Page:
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Learn to Speak the Canadian Way

December 27, 2018

Should you ever find yourself in Canada and don’t understand the conversation, here’s a handy guide. (And if none of these come up…well, you just might be in the French-speaking part of Canada.)

Keener: A person who tries desperately to please others or who’s just far too enthusiastic.

Runners: Running shoes, sneakers.

Supply teacher: A substitute teacher.

Parkade: A parking garage.

Garburator: An in-sink garbage disposal.

“That’s jokes!”: “That’s hilarious!”

Two-four: A case of beer, which contains 24 (or two-four ) individual servings.

Mickey: Another drinking term, this refers to a small, flask-sized bottle of hard alcohol.

Doeskin. You’ve probably seen the stereotypical image of a lumberjack, and how they’re often depicted wearing thick red or green flannel jackets. In British Columbia, those jackets are called doeskins.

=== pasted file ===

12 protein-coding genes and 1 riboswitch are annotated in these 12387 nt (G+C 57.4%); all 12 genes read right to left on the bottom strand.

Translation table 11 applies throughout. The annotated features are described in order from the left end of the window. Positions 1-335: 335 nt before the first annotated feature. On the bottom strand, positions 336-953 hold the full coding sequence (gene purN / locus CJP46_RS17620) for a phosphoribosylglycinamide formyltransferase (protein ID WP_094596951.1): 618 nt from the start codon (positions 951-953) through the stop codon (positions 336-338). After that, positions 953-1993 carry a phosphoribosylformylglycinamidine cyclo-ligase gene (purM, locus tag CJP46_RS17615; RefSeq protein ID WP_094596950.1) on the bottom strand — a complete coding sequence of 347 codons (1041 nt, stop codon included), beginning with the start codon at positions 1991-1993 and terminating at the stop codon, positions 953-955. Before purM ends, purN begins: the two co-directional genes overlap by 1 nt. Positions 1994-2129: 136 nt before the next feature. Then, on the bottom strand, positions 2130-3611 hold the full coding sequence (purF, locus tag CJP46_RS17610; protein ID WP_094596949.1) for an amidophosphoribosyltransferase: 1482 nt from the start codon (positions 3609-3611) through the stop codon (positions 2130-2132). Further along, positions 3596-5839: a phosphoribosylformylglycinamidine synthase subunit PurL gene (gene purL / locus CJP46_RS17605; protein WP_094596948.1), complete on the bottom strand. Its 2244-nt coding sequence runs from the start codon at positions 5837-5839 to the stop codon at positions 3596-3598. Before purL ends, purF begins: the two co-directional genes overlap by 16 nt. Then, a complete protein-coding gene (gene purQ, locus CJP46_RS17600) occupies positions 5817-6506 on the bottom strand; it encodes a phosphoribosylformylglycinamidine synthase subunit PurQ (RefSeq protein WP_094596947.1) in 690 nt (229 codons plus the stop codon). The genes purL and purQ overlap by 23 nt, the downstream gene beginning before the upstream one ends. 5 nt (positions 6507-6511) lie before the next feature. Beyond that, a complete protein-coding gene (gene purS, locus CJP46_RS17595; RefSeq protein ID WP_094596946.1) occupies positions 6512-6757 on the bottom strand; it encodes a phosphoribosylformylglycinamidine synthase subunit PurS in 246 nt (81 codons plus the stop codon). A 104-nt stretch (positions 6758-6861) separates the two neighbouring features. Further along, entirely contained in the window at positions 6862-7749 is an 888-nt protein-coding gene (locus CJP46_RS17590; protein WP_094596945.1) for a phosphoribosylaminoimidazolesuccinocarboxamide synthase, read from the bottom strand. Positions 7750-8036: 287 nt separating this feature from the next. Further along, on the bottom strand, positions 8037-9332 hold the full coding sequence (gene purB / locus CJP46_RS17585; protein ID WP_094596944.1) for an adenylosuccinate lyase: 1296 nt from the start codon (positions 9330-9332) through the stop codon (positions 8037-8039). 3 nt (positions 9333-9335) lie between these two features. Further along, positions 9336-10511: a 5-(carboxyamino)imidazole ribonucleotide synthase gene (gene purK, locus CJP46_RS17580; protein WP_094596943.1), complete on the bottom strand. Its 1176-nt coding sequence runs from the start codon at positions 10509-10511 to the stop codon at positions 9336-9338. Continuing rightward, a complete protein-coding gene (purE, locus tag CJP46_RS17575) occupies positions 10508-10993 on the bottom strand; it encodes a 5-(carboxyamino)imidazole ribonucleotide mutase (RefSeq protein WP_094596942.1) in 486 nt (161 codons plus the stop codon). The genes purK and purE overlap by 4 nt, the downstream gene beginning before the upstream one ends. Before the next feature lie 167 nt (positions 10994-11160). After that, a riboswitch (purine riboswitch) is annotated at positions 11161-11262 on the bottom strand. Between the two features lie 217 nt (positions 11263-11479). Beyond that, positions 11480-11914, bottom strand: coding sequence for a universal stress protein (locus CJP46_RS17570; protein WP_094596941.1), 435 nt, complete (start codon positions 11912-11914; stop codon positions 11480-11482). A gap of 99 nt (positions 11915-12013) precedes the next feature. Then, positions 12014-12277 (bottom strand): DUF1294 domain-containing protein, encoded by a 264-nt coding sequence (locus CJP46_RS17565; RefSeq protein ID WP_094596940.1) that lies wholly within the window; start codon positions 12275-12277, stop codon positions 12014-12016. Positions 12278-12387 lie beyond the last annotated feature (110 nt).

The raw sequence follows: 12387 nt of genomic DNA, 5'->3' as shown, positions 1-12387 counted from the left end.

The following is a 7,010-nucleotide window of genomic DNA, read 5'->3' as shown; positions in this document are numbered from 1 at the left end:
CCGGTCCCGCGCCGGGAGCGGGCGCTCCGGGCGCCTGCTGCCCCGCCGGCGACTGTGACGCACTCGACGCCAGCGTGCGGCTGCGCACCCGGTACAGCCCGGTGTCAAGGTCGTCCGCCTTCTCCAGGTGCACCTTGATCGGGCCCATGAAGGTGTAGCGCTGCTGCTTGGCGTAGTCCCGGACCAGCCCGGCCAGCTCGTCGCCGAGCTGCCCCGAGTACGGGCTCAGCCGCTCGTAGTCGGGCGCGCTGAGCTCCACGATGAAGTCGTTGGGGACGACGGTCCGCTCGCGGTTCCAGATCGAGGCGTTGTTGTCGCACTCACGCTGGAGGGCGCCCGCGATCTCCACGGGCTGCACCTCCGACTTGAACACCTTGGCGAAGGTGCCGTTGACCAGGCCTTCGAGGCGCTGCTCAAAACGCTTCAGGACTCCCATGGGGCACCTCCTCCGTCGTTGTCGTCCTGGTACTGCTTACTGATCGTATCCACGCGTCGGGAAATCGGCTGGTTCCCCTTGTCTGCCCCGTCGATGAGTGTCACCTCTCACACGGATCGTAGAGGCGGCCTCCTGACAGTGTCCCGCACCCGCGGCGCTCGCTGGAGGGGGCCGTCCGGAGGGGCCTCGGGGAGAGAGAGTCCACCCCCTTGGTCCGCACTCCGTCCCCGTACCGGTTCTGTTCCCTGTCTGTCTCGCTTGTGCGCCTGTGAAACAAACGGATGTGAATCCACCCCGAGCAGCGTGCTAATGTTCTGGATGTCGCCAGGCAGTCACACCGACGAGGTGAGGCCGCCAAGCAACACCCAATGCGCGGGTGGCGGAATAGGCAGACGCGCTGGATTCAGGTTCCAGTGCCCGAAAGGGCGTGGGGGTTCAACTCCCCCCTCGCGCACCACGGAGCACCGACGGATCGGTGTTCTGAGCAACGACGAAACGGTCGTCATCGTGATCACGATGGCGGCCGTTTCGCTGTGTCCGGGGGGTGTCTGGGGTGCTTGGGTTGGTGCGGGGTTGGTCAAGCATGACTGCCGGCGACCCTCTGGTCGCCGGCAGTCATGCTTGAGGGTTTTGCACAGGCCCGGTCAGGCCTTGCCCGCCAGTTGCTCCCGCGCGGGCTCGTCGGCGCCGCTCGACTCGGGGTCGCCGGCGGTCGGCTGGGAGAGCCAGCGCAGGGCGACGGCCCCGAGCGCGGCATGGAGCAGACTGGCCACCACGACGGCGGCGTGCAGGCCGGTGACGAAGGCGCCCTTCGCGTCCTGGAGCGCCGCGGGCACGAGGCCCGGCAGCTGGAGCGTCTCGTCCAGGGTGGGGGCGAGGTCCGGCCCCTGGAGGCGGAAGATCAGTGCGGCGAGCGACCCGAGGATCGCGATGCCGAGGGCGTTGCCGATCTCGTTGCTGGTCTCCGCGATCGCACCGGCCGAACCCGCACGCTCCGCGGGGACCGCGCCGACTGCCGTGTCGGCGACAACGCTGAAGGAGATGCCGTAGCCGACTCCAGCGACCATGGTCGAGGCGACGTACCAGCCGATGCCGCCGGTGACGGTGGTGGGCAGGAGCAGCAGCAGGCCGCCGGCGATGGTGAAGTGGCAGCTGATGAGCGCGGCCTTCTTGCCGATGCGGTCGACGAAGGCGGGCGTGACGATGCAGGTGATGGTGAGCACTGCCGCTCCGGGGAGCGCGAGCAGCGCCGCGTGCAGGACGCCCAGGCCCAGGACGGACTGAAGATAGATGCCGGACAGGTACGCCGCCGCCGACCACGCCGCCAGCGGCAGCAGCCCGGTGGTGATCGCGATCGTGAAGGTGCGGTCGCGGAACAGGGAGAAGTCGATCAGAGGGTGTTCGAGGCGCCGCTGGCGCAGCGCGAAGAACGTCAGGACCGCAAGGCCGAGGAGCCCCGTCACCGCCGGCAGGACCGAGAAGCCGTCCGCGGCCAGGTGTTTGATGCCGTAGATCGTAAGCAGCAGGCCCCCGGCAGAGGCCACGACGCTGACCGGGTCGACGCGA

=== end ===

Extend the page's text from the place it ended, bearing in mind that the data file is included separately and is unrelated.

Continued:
Hinky: Suspect or unreliable.

Dart: Cigarette

Whitener: Powdered nondairy creamer.

Jib: Crystal meth.

Bunny hug: A term for hooded sweatshirt (used almost entirely within Saskatchewan).

Stubble jumper: A person from the prairie provinces, particularly Alberta or Saskatchewan.

Hydro: Electricity. (A lot of Canadian power was once — and still is — hydroelectric power.)

The 6ix: Pronounced “the six,” it was coined by popular Canadian musician Drake to refer to the Toronto metropolitan area (it’s comprised of six cities) as well as the name of a restaurant he opened.

Hang a Larry: Make a left turn.

Hang a Roger: Make a right turn.

Chirp: To make fun of somebody (in western Canada).

Beak: To make fun of somebody (in Eastern Canada).

Gitch: An old pair of men’s underwear, specifically the kind that in the U.S. is colloquially known as “tighty-whities.”

Skookum: Very strong.

Squatch: An especially hairy man who also doesn’t smell very good. (It’s obviously an abbreviation of “Sasquatch.”)

Skid: A poor person.

Wheel: To try to woo and win over the object of one’s romantic fancy.

Gowdy: Awkward.

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